Friday, June 27, 2008

Let Instinctiv Choose The Next Song You Listen To

New startup Instinctiv launches today and simultaneously announces a first round of angel financing. The company’s product, Instinctiv Shuffle, is an iPhone application (jailbroken iPhones only, for now), that watches your listening habits to make a smart guess about which song you’ll want to listen to next. It claims to guess your mood and know exactly what you’ll want to listen to.

The company, which was founded by Justin Smithline and Peter Brodsky, has raised $750,000 from Cayuga Venture Fund, Rosetech Ventures and a group of angel investors.

This isn’t the first music-addon service for the iPhone that’s received funding. Israeli startup TuneWiki, which let’s users download song lyrics to their iPhone, was funded by Benchmark Capital earlier this year as well. Both applications should prove to be very popular once the iPhone App Store launches next month.

My Way or Norway: Prince Sues to Obliterate Tribute Album

Fifty artists who recorded Prince covers in honor of His Purpleness' 50th birthday June 7 have been slapped with a lawsuit by the short-tempered star. His lawyers now demand that all copies of the tribute be destroyed. Shockadelica had reached No. 8 on Norway's album charts and received several popular reviews by the Norwegian press.

It's perfectly legal to record and sell cover songs of someone else's material, so long as you pay the compulsory licensing fee of about 10 cents per song. To sell their five-disc set of 81 Prince cover songs, they would have to remit around $8 per unit sold to Prince, under a compulsory mechanical license.

Norway's C+C Records distributed 5,000 of the box sets starting earlier this month, plus digital versions, and claim that no one made any money from the project. As a result, they didn't think they owed Prince anything except maybe a free copy.

C+C Records owner and Prince fan Christer Falck contacted the Purple One's people to try to send one to Prince, and that's when the trouble began, according to the Norwegian newspaper Dagbladet (re-reported in Daily Swarm), one of many publications to post positive reviews of the collection.

For now, all 81 songs can be previewed free on C+C Records' website, and some are also available on MySpace in streamable medley form.

When this giveaway first began, there were 5,000 copies of the compilation in circulation. Thanks to Prince's lawsuit and the publicity it will generate, we expect that number to balloon significantly in the coming weeks.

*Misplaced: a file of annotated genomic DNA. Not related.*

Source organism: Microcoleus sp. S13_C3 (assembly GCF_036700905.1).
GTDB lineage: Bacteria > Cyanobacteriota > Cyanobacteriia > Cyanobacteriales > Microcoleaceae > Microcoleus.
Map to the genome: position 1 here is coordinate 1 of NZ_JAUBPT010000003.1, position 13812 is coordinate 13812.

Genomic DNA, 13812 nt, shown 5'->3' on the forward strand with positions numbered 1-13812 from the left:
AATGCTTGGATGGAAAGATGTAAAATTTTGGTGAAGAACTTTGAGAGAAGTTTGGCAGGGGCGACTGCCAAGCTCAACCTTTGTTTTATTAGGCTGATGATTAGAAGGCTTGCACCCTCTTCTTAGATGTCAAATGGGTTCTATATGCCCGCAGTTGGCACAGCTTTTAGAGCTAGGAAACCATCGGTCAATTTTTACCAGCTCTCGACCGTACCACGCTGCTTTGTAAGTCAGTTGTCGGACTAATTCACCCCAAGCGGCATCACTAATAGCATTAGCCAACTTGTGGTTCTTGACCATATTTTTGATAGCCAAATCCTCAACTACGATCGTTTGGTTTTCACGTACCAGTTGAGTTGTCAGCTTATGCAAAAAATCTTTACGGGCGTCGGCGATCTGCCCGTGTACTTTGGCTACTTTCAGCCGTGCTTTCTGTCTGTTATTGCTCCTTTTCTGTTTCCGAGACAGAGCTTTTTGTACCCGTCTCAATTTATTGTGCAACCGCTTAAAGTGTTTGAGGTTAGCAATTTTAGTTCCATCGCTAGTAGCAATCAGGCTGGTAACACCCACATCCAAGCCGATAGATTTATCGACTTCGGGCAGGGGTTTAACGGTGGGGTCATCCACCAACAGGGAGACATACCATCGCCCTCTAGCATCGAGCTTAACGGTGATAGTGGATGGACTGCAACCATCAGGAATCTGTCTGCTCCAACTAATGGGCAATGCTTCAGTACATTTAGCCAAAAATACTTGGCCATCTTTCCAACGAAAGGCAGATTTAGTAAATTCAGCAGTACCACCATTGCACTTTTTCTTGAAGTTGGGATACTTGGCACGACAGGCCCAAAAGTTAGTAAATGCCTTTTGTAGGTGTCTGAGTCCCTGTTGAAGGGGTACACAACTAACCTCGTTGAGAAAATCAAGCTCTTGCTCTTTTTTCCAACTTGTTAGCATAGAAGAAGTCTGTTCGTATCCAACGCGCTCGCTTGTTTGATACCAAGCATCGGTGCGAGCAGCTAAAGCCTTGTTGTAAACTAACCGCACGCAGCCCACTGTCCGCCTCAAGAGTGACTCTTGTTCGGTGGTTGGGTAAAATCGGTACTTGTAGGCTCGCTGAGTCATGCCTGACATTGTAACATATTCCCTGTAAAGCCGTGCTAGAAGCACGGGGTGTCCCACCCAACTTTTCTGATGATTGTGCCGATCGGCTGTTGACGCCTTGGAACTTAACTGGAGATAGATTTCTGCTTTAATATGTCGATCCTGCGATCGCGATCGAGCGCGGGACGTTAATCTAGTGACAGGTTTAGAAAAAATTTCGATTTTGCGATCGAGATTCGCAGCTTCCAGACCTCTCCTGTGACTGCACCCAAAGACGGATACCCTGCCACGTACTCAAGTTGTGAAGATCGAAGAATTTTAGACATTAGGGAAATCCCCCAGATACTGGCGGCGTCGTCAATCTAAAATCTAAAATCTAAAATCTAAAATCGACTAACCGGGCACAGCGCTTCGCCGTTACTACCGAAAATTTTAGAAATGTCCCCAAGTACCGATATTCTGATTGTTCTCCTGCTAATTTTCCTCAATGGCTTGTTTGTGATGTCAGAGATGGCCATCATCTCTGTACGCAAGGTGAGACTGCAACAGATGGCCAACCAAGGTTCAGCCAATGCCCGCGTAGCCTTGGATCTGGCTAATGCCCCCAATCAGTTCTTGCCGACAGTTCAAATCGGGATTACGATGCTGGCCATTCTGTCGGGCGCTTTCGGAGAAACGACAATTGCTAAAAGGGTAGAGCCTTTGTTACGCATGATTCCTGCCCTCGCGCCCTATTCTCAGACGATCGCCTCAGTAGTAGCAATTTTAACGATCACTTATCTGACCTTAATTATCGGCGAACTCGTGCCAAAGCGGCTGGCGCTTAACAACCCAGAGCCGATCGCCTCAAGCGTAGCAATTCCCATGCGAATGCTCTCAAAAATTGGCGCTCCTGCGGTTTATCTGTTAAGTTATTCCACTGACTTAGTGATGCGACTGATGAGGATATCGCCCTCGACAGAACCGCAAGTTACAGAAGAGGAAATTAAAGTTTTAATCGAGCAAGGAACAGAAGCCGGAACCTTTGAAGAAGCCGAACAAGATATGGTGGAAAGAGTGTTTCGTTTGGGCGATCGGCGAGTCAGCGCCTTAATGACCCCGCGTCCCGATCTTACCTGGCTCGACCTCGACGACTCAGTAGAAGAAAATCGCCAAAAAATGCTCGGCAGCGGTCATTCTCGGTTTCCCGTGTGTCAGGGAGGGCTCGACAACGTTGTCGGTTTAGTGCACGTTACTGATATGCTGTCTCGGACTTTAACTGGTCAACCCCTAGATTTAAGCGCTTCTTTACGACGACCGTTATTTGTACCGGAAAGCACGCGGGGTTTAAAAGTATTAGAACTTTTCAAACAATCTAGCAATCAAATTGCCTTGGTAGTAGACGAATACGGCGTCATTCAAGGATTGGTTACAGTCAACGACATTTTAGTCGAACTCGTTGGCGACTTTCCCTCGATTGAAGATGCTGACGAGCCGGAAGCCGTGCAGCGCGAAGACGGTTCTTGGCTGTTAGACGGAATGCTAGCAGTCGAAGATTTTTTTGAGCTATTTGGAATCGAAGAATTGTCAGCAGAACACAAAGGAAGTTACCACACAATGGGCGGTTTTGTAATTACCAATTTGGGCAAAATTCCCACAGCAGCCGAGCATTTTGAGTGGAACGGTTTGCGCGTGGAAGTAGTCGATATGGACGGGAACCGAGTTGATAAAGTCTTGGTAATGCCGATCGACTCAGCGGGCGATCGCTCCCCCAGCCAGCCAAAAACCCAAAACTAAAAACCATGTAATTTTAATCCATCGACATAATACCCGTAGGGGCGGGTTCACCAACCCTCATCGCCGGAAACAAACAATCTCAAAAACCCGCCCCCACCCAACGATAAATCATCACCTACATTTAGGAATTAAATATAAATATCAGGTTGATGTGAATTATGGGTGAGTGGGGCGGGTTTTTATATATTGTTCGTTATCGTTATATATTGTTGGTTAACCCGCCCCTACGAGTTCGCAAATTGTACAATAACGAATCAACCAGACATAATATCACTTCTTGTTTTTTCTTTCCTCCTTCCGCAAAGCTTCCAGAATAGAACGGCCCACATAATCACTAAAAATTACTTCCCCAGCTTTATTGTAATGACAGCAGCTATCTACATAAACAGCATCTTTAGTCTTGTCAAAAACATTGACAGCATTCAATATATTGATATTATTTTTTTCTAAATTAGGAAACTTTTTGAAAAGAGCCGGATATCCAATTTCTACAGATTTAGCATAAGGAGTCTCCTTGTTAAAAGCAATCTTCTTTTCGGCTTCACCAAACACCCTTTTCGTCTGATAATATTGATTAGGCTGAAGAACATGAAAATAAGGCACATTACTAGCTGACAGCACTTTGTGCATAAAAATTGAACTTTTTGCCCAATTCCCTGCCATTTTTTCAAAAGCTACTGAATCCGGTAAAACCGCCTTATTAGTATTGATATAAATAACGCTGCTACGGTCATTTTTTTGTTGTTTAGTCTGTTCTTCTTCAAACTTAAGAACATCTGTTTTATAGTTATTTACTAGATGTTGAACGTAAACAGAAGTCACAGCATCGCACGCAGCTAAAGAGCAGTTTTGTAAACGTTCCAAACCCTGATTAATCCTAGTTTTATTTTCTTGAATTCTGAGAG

An Essay Concerning MPAA Understanding of 'Making Available' in the P2P Context

The Copyright Act says a rights holder has the exclusive right "to distribute copies or phonorecords of the copyrighted work to the public by sale or other transfer of ownership, or by rental, lease, or lending."

On Tuesday, in a lengthy telephone interview with Threat Level, two of the leading lawyers for the Motion Picture Association of America defined the Copyright Act as it applies to peer-to-peer file sharing networks: No actual transfer of the work is required, they said.

"You don't have to prove actual distribution. You need to prove there's works in the share folder, and that is distribution," said Joseph Geisman, MPAA's chief intellectual property attorney, as he described the so-called "making available" concept.

The discussion centered on a Threat Level story posted Friday explaining the MPAA's position about what is necessary to prove copyright infringement via peer-to-peer -- a story that was widely distributed throughout the blogosphere and parts of which were disputed by the MPAA.

The attorneys said the text of the story about the "making available" argument was accurate, but they thought the headline and the first paragraph were inaccurate.

The attorneys were Greg Goeckner, the MPAA's general counsel, and Geisman.

We had a cordial, and highly academic back-and-forth about a legal concept that stands at the heart of the file sharing world: Is merely making available music, or other copyrighted works, on a peer-to-peer network unauthorized distribution under the Copyright Act, subject to a maximum $150,000 fine for each work?

The MPAA answered that question with an emphatic yes on Tuesday and did so on Friday in a lengthy brief submitted on behalf of the Recording Industry Association of America's lawsuit against Jammie Thomas.

In October, a Duluth, Minnesota, jury dinged Thomas $222,000 for unlawfully distributing 24 copyrighted songs via the Kazaa file sharing network, in what was the nation's first and only file sharing case to go to a jury. (The RIAA has sued more than 20,000 individuals for making copyrighted music available on Kazaa, Limewire and other networks. Most defendants have settled out of court for a few thousand dollars.)